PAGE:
The Address Book: What Street Addresses Reveal about Identity, Race, Wealth, and Power by Deirdre Mask (nonfiction) – When Mask stumbled upon a research paper called “Addressing the World, An Address for Everyone” and learned that many households in the world do not have street addresses, she started investigating. Her research led her to write this fabulous and fascinating history of how streets are named, who counts and who doesn’t, and what happens today when someone does not have an address. Readers will learn a lot and have tons to deliberate.


CULTIVATING CONVERSATION These four titles all provide depth and plenty to discuss for book clubs.

The Cartographers by Peng Shepherd (literary mystery) – When Nell Young’s estranged father, a renowned cartographer, is found dead in the New York Public Library where he works, she discovers that he was clutching the very same basic gas station map that caused their falling-out years before. Curious about the importance of the map and its potential link to her father’s death, Nell conducts research and discovers that the map is exceedingly rare, in fact it is the only one left of its kind. Baffled by this bizarre discovery, Nell sets out to uncover the secrets behind the map. This unique and creative tale is a page turner with an intelligent and engaging plot.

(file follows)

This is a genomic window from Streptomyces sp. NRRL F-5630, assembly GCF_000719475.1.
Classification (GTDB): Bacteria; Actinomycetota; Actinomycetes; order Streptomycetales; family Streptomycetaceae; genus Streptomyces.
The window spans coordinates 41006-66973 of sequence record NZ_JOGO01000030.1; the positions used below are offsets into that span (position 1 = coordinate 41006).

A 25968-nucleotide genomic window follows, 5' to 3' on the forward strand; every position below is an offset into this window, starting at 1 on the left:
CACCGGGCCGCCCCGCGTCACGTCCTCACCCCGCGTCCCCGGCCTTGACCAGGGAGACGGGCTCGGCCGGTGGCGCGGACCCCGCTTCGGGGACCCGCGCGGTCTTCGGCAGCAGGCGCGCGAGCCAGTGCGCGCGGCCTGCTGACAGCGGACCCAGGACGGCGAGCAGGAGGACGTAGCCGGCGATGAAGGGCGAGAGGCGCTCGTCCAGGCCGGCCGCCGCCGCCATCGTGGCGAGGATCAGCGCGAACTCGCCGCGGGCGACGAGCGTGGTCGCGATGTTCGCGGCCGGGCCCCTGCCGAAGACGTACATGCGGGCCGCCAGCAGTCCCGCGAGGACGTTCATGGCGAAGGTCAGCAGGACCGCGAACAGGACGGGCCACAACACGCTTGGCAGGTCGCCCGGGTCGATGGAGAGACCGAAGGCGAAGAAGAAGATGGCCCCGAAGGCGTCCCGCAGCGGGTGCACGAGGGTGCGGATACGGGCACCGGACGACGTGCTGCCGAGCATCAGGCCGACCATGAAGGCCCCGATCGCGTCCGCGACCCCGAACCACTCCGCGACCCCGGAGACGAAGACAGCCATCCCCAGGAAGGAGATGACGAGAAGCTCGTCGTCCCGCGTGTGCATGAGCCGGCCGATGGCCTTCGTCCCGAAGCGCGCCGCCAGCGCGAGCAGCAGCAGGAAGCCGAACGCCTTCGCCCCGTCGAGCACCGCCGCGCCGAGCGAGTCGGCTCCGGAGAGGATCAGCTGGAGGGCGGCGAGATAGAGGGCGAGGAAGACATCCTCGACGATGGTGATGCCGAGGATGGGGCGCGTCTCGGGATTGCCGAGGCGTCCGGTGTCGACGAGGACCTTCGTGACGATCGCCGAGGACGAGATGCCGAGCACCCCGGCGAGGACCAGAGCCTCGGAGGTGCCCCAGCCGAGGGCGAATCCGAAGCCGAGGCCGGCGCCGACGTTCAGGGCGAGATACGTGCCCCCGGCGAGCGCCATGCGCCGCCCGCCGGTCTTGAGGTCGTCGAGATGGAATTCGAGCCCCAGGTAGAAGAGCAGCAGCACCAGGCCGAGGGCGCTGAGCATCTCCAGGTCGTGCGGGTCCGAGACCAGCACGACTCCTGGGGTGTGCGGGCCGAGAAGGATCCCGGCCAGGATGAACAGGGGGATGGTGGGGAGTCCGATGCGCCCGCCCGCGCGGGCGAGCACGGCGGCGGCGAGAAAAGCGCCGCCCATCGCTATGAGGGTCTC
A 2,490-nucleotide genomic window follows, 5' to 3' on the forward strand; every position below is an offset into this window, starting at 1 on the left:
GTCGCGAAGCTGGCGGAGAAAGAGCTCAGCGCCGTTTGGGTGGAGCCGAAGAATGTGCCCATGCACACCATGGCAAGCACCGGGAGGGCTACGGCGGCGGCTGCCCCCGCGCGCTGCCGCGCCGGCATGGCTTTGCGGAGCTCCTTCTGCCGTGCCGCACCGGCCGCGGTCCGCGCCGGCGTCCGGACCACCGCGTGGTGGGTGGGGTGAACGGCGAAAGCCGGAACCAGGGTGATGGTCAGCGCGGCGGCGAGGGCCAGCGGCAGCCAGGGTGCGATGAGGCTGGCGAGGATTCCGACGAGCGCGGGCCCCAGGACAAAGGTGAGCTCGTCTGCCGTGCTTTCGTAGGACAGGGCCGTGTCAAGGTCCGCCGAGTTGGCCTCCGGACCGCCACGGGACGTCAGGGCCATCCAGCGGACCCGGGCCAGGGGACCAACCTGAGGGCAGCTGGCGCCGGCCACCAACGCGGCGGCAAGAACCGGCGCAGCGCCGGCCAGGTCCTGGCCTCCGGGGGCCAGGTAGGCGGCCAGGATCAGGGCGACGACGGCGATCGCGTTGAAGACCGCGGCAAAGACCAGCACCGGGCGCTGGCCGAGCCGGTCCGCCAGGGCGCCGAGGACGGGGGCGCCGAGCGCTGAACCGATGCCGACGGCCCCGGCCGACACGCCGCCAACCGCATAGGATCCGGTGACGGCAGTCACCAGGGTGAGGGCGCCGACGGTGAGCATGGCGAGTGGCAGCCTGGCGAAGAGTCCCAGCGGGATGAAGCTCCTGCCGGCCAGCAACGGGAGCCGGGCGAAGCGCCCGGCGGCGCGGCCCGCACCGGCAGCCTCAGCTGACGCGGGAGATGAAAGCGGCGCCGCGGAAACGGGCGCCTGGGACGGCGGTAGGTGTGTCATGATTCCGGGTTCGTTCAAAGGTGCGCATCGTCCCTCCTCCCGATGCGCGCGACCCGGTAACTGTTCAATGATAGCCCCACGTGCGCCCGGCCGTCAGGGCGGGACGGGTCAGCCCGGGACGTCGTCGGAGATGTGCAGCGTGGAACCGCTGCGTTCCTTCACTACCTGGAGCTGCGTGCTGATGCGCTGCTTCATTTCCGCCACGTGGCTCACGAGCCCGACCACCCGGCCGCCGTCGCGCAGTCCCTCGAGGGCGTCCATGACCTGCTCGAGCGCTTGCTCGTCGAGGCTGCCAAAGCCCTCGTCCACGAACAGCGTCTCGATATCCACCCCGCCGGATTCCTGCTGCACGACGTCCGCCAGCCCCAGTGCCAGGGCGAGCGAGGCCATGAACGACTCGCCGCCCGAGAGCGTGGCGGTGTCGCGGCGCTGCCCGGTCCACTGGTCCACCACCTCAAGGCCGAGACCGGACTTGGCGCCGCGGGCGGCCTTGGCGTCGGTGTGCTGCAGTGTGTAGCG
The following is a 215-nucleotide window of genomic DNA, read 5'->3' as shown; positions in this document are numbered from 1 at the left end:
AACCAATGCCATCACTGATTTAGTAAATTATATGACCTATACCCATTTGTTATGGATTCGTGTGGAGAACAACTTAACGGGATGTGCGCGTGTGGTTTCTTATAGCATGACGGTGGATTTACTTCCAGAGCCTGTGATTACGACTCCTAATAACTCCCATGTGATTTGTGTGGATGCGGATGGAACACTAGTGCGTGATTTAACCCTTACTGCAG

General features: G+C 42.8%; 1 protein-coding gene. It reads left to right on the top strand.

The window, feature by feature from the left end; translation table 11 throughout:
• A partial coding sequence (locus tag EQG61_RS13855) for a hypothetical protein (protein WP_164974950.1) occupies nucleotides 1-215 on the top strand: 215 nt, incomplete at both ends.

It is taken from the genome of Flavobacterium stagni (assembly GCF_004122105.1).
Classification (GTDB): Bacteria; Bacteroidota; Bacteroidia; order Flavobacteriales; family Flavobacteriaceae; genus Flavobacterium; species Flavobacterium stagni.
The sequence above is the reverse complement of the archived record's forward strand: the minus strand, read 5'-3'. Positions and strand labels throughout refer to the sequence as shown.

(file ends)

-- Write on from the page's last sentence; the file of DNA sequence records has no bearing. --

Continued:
Cover Story by Susan Rigetti (thriller) – NYU student Lora Ricci’s internship at ELLE Magazine introduces her to the cutthroat world of fashion and the wealthy people who populate the industry. When Cat Wolff, a contributing editor to the magazine and daughter of a wealthy mogul, takes Lora on as a mentee, Lora is initially thrilled. She agrees to become Cat’s ghostwriter and drops out of school to focus full time on writing. As the two begin working on the book, Lora soon realizes that all is not as it seems; Cat comes and goes at all hours, and bills seem to go unpaid. The book and its format (emails, FBI reports, diary entries, and more) are fabulous, and it is a wild and crazy ride that will leave everyone wanting to debate the tale.